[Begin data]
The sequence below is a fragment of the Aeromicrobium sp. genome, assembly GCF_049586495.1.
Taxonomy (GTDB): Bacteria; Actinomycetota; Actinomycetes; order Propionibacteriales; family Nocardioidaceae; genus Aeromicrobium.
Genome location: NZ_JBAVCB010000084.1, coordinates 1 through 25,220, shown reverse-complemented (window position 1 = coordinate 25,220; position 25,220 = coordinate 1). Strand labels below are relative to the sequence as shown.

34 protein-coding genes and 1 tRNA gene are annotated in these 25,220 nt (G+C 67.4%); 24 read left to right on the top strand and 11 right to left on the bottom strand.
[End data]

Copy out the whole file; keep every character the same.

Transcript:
The sequence below is a fragment of the Aeromicrobium sp. genome, assembly GCF_049586495.1.
Taxonomy (GTDB): Bacteria; Actinomycetota; Actinomycetes; order Propionibacteriales; family Nocardioidaceae; genus Aeromicrobium.
Genome location: NZ_JBAVCB010000084.1, coordinates 1 through 25,220, shown reverse-complemented (window position 1 = coordinate 25,220; position 25,220 = coordinate 1). Strand labels below are relative to the sequence as shown.

34 protein-coding genes and 1 tRNA gene are annotated in these 25,220 nt (G+C 67.4%); 24 read left to right on the top strand and 11 right to left on the bottom strand.